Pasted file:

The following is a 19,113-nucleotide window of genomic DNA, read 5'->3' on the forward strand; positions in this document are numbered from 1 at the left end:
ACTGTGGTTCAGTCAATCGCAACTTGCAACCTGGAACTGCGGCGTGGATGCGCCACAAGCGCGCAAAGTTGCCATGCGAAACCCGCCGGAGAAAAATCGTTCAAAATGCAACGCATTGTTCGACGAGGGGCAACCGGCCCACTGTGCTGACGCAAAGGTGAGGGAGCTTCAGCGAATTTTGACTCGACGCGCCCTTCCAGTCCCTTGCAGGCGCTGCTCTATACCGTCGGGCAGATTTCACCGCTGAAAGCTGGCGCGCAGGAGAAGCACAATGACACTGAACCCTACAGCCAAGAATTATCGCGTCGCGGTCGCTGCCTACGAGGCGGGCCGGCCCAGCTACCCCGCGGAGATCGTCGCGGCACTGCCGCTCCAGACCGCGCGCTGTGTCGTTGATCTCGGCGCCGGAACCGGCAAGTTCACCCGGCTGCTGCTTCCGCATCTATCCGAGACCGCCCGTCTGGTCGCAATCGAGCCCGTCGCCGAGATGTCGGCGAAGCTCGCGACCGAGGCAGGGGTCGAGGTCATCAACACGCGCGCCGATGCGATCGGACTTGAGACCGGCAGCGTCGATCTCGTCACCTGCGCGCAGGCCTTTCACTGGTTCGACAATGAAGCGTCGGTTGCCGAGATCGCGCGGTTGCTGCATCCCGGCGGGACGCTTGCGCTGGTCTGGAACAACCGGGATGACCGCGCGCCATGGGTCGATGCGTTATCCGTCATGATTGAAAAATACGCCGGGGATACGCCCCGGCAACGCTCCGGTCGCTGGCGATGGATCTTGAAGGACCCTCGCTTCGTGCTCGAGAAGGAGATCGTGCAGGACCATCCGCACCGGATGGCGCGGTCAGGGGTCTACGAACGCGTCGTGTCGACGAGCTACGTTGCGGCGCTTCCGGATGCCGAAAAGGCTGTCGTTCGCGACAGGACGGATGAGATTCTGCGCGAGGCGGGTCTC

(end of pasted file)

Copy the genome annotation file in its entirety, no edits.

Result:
The following is a 19,113-nucleotide window of genomic DNA, read 5'->3' on the forward strand; positions in this document are numbered from 1 at the left end:
ACTGTGGTTCAGTCAATCGCAACTTGCAACCTGGAACTGCGGCGTGGATGCGCCACAAGCGCGCAAAGTTGCCATGCGAAACCCGCCGGAGAAAAATCGTTCAAAATGCAACGCATTGTTCGACGAGGGGCAACCGGCCCACTGTGCTGACGCAAAGGTGAGGGAGCTTCAGCGAATTTTGACTCGACGCGCCCTTCCAGTCCCTTGCAGGCGCTGCTCTATACCGTCGGGCAGATTTCACCGCTGAAAGCTGGCGCGCAGGAGAAGCACAATGACACTGAACCCTACAGCCAAGAATTATCGCGTCGCGGTCGCTGCCTACGAGGCGGGCCGGCCCAGCTACCCCGCGGAGATCGTCGCGGCACTGCCGCTCCAGACCGCGCGCTGTGTCGTTGATCTCGGCGCCGGAACCGGCAAGTTCACCCGGCTGCTGCTTCCGCATCTATCCGAGACCGCCCGTCTGGTCGCAATCGAGCCCGTCGCCGAGATGTCGGCGAAGCTCGCGACCGAGGCAGGGGTCGAGGTCATCAACACGCGCGCCGATGCGATCGGACTTGAGACCGGCAGCGTCGATCTCGTCACCTGCGCGCAGGCCTTTCACTGGTTCGACAATGAAGCGTCGGTTGCCGAGATCGCGCGGTTGCTGCATCCCGGCGGGACGCTTGCGCTGGTCTGGAACAACCGGGATGACCGCGCGCCATGGGTCGATGCGTTATCCGTCATGATTGAAAAATACGCCGGGGATACGCCCCGGCAACGCTCCGGTCGCTGGCGATGGATCTTGAAGGACCCTCGCTTCGTGCTCGAGAAGGAGATCGTGCAGGACCATCCGCACCGGATGGCGCGGTCAGGGGTCTACGAACGCGTCGTGTCGACGAGCTACGTTGCGGCGCTTCCGGATGCCGAAAAGGCTGTCGTTCGCGACAGGACGGATGAGATTCTGCGCGAGGCGGGTCTC